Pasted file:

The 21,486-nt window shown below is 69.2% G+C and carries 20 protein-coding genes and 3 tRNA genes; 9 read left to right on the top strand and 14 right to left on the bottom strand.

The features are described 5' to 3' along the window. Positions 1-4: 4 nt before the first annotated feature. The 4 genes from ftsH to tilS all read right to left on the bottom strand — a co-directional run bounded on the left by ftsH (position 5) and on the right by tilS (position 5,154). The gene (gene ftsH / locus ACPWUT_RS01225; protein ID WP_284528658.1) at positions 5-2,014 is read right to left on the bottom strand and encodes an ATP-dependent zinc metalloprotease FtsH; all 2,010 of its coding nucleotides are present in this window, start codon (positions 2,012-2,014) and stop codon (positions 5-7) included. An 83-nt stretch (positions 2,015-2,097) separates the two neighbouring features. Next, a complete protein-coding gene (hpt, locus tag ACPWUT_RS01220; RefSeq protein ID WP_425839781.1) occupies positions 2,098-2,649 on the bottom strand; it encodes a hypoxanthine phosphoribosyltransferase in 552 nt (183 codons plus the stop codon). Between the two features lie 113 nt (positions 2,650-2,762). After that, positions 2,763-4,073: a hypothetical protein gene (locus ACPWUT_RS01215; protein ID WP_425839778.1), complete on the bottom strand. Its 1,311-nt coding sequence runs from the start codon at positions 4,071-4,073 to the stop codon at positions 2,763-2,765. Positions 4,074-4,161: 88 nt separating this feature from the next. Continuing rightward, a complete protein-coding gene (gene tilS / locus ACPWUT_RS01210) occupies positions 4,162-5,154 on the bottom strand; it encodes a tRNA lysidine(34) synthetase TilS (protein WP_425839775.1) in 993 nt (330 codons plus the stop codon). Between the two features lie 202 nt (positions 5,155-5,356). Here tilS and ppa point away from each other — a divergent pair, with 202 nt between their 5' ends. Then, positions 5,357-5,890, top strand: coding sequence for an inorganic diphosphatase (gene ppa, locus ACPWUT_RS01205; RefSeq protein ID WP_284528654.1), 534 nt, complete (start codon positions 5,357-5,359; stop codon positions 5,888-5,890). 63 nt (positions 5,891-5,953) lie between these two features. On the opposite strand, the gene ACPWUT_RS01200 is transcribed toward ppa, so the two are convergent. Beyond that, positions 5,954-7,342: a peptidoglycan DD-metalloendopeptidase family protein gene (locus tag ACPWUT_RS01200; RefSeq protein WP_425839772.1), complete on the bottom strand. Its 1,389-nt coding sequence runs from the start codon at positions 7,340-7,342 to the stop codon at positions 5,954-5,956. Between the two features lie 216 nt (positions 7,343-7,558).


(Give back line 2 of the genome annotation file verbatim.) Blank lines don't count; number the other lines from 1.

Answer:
The features are described 5' to 3' along the window. Positions 1-4: 4 nt before the first annotated feature. The 4 genes from ftsH to tilS all read right to left on the bottom strand — a co-directional run bounded on the left by ftsH (position 5) and on the right by tilS (position 5,154). The gene (gene ftsH / locus ACPWUT_RS01225; protein ID WP_284528658.1) at positions 5-2,014 is read right to left on the bottom strand and encodes an ATP-dependent zinc metalloprotease FtsH; all 2,010 of its coding nucleotides are present in this window, start codon (positions 2,012-2,014) and stop codon (positions 5-7) included. An 83-nt stretch (positions 2,015-2,097) separates the two neighbouring features. Next, a complete protein-coding gene (hpt, locus tag ACPWUT_RS01220; RefSeq protein ID WP_425839781.1) occupies positions 2,098-2,649 on the bottom strand; it encodes a hypoxanthine phosphoribosyltransferase in 552 nt (183 codons plus the stop codon). Between the two features lie 113 nt (positions 2,650-2,762). After that, positions 2,763-4,073: a hypothetical protein gene (locus ACPWUT_RS01215; protein ID WP_425839778.1), complete on the bottom strand. Its 1,311-nt coding sequence runs from the start codon at positions 4,071-4,073 to the stop codon at positions 2,763-2,765. Positions 4,074-4,161: 88 nt separating this feature from the next. Continuing rightward, a complete protein-coding gene (gene tilS / locus ACPWUT_RS01210) occupies positions 4,162-5,154 on the bottom strand; it encodes a tRNA lysidine(34) synthetase TilS (protein WP_425839775.1) in 993 nt (330 codons plus the stop codon). Between the two features lie 202 nt (positions 5,155-5,356). Here tilS and ppa point away from each other — a divergent pair, with 202 nt between their 5' ends. Then, positions 5,357-5,890, top strand: coding sequence for an inorganic diphosphatase (gene ppa, locus ACPWUT_RS01205; RefSeq protein ID WP_284528654.1), 534 nt, complete (start codon positions 5,357-5,359; stop codon positions 5,888-5,890). 63 nt (positions 5,891-5,953) lie between these two features. On the opposite strand, the gene ACPWUT_RS01200 is transcribed toward ppa, so the two are convergent. Beyond that, positions 5,954-7,342: a peptidoglycan DD-metalloendopeptidase family protein gene (locus tag ACPWUT_RS01200; RefSeq protein WP_425839772.1), complete on the bottom strand. Its 1,389-nt coding sequence runs from the start codon at positions 7,340-7,342 to the stop codon at positions 5,954-5,956. Between the two features lie 216 nt (positions 7,343-7,558).